Find out more ways to get involved with Sharsheret’s work and spread the awareness about breast cancer here. And learn how to protect yourself and your loved ones with an Early Detection Plan here.

Celebrate Women’s History Month and Empower Women’s Health with Sharsheret

March is Women’s History Month – a month dedicated to the amazing women – from Sojourner Truth and Amelia Earhart to J.K. Rowling and Gabrielle Giffords – who have changed the shape of history in ways both large and small. We at Repair the World think Rochelle Shoretz is a great candidate to add to that list.

Rochelle is the founder of Sharsheret, an organization dedicated to serving the unique concerns of Jewish women with breast cancer. This year’s Women’s History Month theme is empowerment and education – and we couldn’t think of a better way to honor that than by highlighting Rochelle and Sharsheret’s profound work.

As the largest and most influential organization supporting young Jewish women who are facing breast cancer and their families, Sharsheret is already worthy of a mention. (On that note, check out Repair the World’s interview with staff member, Elana Silber.) But Sharsheret’s work around education, and empowering people to spread the word that breast cancer is an issue touches virtually everyone’s life, is truly amazing.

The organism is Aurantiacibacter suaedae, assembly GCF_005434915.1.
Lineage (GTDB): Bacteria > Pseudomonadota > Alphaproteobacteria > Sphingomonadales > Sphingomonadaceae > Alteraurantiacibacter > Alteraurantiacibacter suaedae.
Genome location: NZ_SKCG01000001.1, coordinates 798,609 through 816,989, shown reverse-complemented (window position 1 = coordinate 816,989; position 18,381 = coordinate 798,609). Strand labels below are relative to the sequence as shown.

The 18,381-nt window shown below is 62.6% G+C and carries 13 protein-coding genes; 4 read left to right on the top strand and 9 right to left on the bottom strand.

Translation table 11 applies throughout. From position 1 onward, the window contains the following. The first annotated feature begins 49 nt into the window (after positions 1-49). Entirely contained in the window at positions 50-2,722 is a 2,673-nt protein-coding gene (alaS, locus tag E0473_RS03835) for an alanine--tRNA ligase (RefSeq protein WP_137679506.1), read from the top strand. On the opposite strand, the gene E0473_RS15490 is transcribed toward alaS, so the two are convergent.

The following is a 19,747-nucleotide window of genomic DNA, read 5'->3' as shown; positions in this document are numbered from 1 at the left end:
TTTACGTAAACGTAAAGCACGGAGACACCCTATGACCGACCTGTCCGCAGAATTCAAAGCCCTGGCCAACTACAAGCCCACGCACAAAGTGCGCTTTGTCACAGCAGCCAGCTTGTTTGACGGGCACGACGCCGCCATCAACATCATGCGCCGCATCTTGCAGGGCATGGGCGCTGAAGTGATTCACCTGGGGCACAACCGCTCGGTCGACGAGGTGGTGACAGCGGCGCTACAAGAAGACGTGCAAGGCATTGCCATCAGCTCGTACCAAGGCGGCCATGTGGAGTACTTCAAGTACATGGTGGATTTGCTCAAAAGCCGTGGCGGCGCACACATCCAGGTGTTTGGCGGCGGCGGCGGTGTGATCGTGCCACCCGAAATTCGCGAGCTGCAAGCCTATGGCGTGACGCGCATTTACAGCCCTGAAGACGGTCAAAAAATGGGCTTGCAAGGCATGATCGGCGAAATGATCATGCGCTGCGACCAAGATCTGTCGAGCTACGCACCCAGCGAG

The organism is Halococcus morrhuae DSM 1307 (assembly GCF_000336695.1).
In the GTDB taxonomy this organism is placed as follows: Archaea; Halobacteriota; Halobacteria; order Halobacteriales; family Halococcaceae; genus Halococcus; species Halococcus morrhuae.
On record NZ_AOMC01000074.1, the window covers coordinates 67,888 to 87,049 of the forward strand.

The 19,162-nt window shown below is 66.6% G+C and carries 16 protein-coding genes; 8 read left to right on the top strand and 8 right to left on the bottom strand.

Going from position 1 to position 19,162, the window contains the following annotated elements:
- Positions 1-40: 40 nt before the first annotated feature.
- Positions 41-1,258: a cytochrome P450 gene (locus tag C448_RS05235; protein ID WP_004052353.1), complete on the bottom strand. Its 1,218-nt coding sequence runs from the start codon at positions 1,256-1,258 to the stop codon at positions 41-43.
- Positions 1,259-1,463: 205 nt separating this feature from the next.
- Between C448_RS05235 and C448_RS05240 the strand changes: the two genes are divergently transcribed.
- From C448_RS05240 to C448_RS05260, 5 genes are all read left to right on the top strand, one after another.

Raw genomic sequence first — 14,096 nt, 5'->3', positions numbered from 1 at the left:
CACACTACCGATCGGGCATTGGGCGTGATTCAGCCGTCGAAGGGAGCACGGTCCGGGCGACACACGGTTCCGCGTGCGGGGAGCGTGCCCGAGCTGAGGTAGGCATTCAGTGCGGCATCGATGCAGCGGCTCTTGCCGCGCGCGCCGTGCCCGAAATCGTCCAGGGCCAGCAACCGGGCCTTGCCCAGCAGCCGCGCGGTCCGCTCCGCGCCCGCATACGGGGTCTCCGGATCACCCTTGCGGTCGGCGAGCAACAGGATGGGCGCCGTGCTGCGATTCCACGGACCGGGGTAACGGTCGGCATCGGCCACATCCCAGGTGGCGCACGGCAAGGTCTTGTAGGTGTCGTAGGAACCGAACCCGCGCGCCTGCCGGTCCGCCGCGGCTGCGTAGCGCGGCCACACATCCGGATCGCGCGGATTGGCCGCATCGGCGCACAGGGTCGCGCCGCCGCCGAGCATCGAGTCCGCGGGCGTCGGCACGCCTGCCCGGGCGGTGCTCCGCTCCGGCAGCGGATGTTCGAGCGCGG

We particularly admire how they’ve rallied teens and college students in awareness raising. Here are just some of the ways:
Read more

Repair Interview: Celebrating Breast Cancer Awareness Month with Sharsheret

This month, pink is the new black. That’s because October is Breast Cancer Awareness Month – a partnership of national public service organizations, medical associations, and government agencies who’ve united to promote breast cancer awareness, to share information on the disease, and to provide greater access to screening services.

This year, for the 25th anniversary of Breast Cancer Awareness Month, Repair the World spoke with Elana Silber, Director of Operations for Sharsheret, a national nonprofit organization supporting Jewish women and their families facing breast cancer.

According to the American Cancer Society, in 2011, there will be an estimated 230,480 new cases of invasive breast cancer among U.S. women. Elana, took the time to tell us why Jewish women are at a higher risk for developing breast cancer (and also ovarian cancer), and how the work they’re doing on campus and elsewhere has effectively made breast cancer a Jewish issue.

How do you serve women and families facing breast cancer?